Recap of NFL Network's "A Football Life: Eddie DeBartolo"
By: The Football Girl | Posted: October 25, 2012
Growing up in San Francisco and falling madly in love with football mostly due to the 49erse championship teams of the 80’s and 90’s, it was no-brainer that I would adore “A Football Life: Eddie DeBartolo”. Before I begin my quick recap, though, I am wondering how you all felt about the special that first aired last night on NFL Network (coincidentally, opposite the San Francisco Giants playing in the World Series). Did it interest any non-San Francisco fan out there?
“A Football Life” started out showing a very young DeBartolo assuming ownership of the 49ers in 1977. The Youngstown, Ohio-based DeBartolo family earned their enormous wealth by pioneering shopping malls. They already had experience in professional sports as owners of the Pittsburgh Penguins. That was your primer.
Some elements of “A Football Life” were new and informative, others were simply nostalgic. Some 49ers fans forget that the team existed prior to “The Catch” and subsequent Super Bowl victory of 1981. In fact, when DeBartolo took over a few years beforehand over he was considered in over his head. He hired Joe Thomas as general manager who oversaw one of the darkest periods on Niners football, highlighted by losing, and also signing a past-his-prime running back and future murderer, O.J. Simpson.
But everything changed when DeBartolo hired Bill Walsh in 1979. Apparently Walsh, aged 48 at the time, was considered by some too old to start a professional head coaching career. But not DeBartolo. While it took a couple years to develop a championship caliber team, the building blocks (starring Mr. Joe Montana) were evident. Fans become more engaged with the team, ticket sales soared, and success was around the corner.
After the bit of background, the show focused on DeBartolo’s greatest strength – treating his players like royalty. He spoiled them to death – we were treated to a montage of players calling DeBartolo, ‘first class.’ He got his players the best food, the best airplanes, the best hotels, and we saw footage of Bill Walsh reminding his players that they also had the best salaries. Former fullback and current 49ers running backs coach Tom Rathman said his wife called DeBartolo, “Santa Claus.” Several former players on the show suggested that San Francisco’s 18-game road winning streak from 1988-1990 was in large part due to DeBartolo’s generosity.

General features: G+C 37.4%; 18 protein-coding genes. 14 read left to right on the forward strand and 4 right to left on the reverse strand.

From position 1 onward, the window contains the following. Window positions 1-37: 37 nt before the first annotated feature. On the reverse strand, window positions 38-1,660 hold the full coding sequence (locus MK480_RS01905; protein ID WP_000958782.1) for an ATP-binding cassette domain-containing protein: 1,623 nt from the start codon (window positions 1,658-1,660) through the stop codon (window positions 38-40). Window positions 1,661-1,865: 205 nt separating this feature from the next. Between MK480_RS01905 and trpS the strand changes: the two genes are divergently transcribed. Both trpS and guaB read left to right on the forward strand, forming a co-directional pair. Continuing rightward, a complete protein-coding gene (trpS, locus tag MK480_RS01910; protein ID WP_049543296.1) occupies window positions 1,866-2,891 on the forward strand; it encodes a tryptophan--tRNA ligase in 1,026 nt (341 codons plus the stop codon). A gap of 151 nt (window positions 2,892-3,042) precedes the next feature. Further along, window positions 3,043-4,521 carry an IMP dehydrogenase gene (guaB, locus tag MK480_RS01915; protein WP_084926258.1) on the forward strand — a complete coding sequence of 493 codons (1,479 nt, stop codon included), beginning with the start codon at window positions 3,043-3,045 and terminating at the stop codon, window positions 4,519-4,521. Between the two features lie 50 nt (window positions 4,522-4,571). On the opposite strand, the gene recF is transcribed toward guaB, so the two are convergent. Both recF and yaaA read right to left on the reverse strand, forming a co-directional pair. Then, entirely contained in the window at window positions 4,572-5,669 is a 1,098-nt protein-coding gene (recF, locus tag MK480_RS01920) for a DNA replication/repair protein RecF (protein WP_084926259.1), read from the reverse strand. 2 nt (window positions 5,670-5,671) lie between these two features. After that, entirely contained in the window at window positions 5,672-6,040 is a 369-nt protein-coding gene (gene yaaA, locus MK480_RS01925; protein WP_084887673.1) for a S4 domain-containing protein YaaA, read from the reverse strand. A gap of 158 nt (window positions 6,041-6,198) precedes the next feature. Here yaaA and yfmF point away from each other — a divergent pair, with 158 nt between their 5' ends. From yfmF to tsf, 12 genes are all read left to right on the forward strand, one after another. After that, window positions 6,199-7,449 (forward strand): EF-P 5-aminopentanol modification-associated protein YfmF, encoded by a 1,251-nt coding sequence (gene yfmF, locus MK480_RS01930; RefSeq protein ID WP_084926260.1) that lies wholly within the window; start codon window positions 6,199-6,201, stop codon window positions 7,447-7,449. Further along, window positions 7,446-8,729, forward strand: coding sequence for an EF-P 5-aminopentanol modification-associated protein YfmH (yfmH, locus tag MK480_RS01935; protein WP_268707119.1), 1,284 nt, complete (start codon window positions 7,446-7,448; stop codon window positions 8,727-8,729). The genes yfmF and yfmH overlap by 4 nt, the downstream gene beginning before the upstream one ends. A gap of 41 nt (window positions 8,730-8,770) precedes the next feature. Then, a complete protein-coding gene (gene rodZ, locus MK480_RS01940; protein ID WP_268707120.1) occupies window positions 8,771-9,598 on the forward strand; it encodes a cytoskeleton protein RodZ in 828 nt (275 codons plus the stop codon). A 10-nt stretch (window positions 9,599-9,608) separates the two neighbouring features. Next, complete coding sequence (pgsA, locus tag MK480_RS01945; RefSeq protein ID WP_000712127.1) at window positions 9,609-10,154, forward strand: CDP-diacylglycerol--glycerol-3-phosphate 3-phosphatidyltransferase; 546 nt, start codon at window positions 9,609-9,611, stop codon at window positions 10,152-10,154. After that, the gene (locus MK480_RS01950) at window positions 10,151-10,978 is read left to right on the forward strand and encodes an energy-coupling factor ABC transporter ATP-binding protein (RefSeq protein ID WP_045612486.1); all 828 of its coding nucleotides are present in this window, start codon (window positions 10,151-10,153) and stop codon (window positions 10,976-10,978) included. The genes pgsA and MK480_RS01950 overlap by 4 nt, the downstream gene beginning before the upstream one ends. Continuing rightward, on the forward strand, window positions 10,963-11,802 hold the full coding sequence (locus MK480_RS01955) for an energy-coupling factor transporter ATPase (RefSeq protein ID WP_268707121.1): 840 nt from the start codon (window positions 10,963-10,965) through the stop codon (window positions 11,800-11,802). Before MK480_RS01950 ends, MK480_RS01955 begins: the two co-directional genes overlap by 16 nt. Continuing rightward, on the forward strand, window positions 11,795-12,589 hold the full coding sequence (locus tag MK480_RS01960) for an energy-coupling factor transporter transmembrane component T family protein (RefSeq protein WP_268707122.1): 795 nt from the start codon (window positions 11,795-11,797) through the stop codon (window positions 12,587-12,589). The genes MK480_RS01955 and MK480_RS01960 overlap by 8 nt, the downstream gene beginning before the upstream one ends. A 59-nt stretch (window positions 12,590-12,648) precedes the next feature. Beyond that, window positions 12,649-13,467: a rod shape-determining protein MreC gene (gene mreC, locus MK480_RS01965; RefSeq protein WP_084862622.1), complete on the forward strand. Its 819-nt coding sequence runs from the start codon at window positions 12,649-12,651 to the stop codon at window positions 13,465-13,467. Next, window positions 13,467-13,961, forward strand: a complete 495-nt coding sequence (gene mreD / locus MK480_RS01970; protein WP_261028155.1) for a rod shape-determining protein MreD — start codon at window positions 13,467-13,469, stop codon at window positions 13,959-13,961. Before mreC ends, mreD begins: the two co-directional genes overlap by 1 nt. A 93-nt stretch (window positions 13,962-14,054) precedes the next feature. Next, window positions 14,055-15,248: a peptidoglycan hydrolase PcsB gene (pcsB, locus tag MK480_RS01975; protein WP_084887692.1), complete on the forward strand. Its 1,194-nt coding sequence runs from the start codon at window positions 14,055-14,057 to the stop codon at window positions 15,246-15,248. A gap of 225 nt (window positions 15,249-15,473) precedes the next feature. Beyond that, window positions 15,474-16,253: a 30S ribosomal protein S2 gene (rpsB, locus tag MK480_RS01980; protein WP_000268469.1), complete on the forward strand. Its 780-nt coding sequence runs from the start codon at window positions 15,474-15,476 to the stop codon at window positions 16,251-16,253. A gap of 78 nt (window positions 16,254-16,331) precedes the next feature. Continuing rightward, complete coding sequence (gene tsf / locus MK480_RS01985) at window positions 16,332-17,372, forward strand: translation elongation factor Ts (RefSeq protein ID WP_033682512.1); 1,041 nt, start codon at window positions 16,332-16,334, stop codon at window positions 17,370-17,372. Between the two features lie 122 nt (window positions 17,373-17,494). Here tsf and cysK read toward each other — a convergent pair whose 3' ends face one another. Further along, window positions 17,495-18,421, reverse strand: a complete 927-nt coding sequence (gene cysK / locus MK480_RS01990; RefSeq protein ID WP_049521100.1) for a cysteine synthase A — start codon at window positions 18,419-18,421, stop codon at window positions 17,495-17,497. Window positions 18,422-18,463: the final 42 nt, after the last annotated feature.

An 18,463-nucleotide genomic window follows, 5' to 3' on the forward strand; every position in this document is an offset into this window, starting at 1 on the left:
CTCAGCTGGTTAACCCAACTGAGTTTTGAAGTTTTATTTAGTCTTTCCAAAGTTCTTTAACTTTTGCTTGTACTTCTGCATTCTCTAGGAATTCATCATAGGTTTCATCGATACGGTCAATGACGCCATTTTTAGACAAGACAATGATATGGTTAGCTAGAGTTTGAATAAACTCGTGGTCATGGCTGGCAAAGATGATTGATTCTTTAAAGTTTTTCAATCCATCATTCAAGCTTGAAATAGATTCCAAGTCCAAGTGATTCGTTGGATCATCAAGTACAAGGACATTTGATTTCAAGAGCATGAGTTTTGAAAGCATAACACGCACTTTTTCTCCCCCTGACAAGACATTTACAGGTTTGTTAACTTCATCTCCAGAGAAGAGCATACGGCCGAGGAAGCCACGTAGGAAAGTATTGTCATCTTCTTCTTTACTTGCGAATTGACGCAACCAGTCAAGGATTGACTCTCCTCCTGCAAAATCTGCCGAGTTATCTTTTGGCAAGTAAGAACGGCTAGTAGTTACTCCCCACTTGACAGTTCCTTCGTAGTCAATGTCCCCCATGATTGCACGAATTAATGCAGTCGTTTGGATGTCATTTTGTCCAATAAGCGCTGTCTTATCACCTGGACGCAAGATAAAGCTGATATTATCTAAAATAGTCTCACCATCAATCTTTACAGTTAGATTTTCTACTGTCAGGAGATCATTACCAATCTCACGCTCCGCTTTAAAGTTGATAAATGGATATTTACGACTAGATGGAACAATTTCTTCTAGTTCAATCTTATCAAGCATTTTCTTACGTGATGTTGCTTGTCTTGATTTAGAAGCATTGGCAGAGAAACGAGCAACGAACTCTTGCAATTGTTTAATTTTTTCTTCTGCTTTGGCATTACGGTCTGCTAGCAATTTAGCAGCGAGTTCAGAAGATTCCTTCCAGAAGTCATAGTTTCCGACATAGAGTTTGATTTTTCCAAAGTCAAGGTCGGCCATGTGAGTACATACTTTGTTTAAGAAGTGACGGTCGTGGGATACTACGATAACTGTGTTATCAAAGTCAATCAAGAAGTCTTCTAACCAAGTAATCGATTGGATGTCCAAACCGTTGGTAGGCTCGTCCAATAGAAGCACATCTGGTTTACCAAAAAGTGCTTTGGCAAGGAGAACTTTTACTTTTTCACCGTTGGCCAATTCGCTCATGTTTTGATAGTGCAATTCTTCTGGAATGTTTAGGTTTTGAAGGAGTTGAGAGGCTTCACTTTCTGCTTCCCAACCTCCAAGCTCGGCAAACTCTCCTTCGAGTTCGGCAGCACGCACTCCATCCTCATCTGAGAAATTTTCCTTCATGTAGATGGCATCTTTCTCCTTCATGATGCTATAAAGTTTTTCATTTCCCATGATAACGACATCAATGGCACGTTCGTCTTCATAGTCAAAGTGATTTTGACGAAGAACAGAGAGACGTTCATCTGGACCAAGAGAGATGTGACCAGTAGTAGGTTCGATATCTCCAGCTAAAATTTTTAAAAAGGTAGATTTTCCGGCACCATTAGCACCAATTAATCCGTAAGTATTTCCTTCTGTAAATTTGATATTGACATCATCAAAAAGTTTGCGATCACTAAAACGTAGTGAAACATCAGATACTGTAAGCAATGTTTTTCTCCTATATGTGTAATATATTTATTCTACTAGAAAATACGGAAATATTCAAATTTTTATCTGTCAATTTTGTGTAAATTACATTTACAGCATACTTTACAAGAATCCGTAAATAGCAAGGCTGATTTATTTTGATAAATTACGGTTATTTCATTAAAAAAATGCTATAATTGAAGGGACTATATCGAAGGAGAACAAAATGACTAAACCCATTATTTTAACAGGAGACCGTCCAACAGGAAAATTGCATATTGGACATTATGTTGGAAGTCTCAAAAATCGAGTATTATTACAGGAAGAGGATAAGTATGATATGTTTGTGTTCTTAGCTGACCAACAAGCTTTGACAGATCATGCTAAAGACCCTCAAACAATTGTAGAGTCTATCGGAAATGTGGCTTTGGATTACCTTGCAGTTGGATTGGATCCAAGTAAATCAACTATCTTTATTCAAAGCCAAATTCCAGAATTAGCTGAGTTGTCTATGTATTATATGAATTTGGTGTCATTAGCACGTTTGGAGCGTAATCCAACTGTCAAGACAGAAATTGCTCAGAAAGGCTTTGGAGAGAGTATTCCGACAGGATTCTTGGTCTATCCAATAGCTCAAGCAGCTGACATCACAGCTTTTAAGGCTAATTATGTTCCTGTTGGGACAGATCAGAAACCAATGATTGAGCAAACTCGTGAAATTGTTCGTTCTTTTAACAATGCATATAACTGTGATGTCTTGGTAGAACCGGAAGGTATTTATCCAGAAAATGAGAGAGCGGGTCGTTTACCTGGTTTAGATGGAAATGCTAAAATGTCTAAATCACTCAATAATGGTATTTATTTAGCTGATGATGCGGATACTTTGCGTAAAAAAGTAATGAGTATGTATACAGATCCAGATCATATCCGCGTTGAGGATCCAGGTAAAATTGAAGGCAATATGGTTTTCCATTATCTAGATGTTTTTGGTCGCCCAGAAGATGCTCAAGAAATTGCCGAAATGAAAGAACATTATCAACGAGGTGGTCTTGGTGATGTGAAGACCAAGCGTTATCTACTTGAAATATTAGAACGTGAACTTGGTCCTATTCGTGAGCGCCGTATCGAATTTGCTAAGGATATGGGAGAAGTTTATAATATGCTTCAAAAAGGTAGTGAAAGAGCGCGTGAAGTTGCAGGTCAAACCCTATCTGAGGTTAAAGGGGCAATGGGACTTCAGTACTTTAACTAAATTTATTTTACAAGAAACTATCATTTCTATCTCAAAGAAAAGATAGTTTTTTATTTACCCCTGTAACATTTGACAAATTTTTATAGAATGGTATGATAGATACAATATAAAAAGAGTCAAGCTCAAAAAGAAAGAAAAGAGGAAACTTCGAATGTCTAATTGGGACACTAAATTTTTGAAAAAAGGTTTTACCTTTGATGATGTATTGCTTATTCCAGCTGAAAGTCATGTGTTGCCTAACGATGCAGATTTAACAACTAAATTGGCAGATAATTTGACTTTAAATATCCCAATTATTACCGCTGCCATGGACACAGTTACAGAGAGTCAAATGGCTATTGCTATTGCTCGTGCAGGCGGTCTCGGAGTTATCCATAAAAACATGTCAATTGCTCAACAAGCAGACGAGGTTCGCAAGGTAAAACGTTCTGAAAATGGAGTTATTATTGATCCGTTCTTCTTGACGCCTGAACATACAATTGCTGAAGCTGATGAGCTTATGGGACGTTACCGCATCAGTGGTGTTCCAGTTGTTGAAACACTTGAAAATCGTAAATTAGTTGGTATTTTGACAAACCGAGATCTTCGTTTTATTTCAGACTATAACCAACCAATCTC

It was fabulous seeing so much footage of Bill Walsh, who passed away in 2007. And while DeBartolo was the one to introduce Walsh at his Hall of Fame enshrinement, “A Football Life” properly explained their intense relationship, which DeBartolo described simply as “a marriage.” When things were going well, they were bosom buddies. But DeBartolo demanded success out of Walsh, so on the rare occasions with bumps, the owner reacted naturally: try to fire the coach. Former President Carmen Policy, also a Youngstown native and another fixture of the 49ers’ glory era, said DeBartolo asked him to fire Walsh on seven different occasions. But DeBartolo would always simmer down and the two would be coalesce yet again.
One interesting anecdote from DeBartolo was how he experienced “The Catch.” As owners often do, he made his way down to the field for the remaining seconds. But there was a problem. He got stuck behind a policeman on a horse and couldn’t get by. Then Joe Montana and Dwight Clark made history, and while DeBartolo heard the crowd go crazy, as he put it “all I saw was a horse’s butt.”
The show also covered DeBartolo’s fall from grace in the 2000’s. DeBartolo plead guilty for failing to report a felony after, when falling on tough times financially, he tried to get a river gaming license from former Louisiana governor Edwin Edwards, who in turn demanded $400,000. DeBartolo was banned from the league and turned the team over to his sister, while he continued to run the family business.
But the gist of DeBartolo’s “Football Life,” and what 49er fans now know so intimately, is how revered he was by his players. Even Steve Young, who had a first-hand look at the close relationship between DeBartolo and Joe Montana, loved his owner for giving him a chance even though it meant trading away the “Italian guy who went to Notre Dame.” DeBartolo has remained close with so many of these guys, even hosting a Vegas reunion for all five of Super Bowl teams a few years back. Not to anyone’s surprise, it was a first class weekend.
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